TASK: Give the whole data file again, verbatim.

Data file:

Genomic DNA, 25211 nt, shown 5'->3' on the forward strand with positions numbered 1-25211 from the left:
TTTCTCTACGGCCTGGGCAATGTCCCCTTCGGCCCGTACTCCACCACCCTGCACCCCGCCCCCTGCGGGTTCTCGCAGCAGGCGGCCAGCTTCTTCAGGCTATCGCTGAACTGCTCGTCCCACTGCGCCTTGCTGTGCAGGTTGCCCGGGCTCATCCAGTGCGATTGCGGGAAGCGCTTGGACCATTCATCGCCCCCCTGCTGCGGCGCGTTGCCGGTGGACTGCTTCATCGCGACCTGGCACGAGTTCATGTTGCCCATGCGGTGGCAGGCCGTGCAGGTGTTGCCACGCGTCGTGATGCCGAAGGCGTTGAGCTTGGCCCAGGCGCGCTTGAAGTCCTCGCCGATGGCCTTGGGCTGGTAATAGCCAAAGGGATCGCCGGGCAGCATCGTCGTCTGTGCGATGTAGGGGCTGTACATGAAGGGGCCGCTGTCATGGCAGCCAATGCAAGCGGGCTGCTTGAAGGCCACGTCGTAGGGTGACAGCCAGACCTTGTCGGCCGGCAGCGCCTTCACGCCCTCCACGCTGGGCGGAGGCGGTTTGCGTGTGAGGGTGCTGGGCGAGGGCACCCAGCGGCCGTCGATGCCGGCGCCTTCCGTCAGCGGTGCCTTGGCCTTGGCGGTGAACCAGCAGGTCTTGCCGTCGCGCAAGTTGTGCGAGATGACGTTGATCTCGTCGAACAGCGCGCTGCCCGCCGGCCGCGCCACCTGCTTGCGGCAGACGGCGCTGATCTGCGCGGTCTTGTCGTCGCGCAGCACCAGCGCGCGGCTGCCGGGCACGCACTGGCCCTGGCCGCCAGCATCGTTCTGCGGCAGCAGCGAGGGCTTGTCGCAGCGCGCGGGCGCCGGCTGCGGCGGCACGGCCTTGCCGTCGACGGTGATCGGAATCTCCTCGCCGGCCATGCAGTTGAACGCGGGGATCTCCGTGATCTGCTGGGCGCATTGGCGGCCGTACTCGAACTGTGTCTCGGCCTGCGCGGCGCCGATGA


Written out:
Genomic DNA, 25211 nt, shown 5'->3' on the forward strand with positions numbered 1-25211 from the left:
TTTCTCTACGGCCTGGGCAATGTCCCCTTCGGCCCGTACTCCACCACCCTGCACCCCGCCCCCTGCGGGTTCTCGCAGCAGGCGGCCAGCTTCTTCAGGCTATCGCTGAACTGCTCGTCCCACTGCGCCTTGCTGTGCAGGTTGCCCGGGCTCATCCAGTGCGATTGCGGGAAGCGCTTGGACCATTCATCGCCCCCCTGCTGCGGCGCGTTGCCGGTGGACTGCTTCATCGCGACCTGGCACGAGTTCATGTTGCCCATGCGGTGGCAGGCCGTGCAGGTGTTGCCACGCGTCGTGATGCCGAAGGCGTTGAGCTTGGCCCAGGCGCGCTTGAAGTCCTCGCCGATGGCCTTGGGCTGGTAATAGCCAAAGGGATCGCCGGGCAGCATCGTCGTCTGTGCGATGTAGGGGCTGTACATGAAGGGGCCGCTGTCATGGCAGCCAATGCAAGCGGGCTGCTTGAAGGCCACGTCGTAGGGTGACAGCCAGACCTTGTCGGCCGGCAGCGCCTTCACGCCCTCCACGCTGGGCGGAGGCGGTTTGCGTGTGAGGGTGCTGGGCGAGGGCACCCAGCGGCCGTCGATGCCGGCGCCTTCCGTCAGCGGTGCCTTGGCCTTGGCGGTGAACCAGCAGGTCTTGCCGTCGCGCAAGTTGTGCGAGATGACGTTGATCTCGTCGAACAGCGCGCTGCCCGCCGGCCGCGCCACCTGCTTGCGGCAGACGGCGCTGATCTGCGCGGTCTTGTCGTCGCGCAGCACCAGCGCGCGGCTGCCGGGCACGCACTGGCCCTGGCCGCCAGCATCGTTCTGCGGCAGCAGCGAGGGCTTGTCGCAGCGCGCGGGCGCCGGCTGCGGCGGCACGGCCTTGCCGTCGACGGTGATCGGAATCTCCTCGCCGGCCATGCAGTTGAACGCGGGGATCTCCGTGATCTGCTGGGCGCATTGGCGGCCGTACTCGAACTGTGTCTCGGCCTGCGCGGCGCCGATGA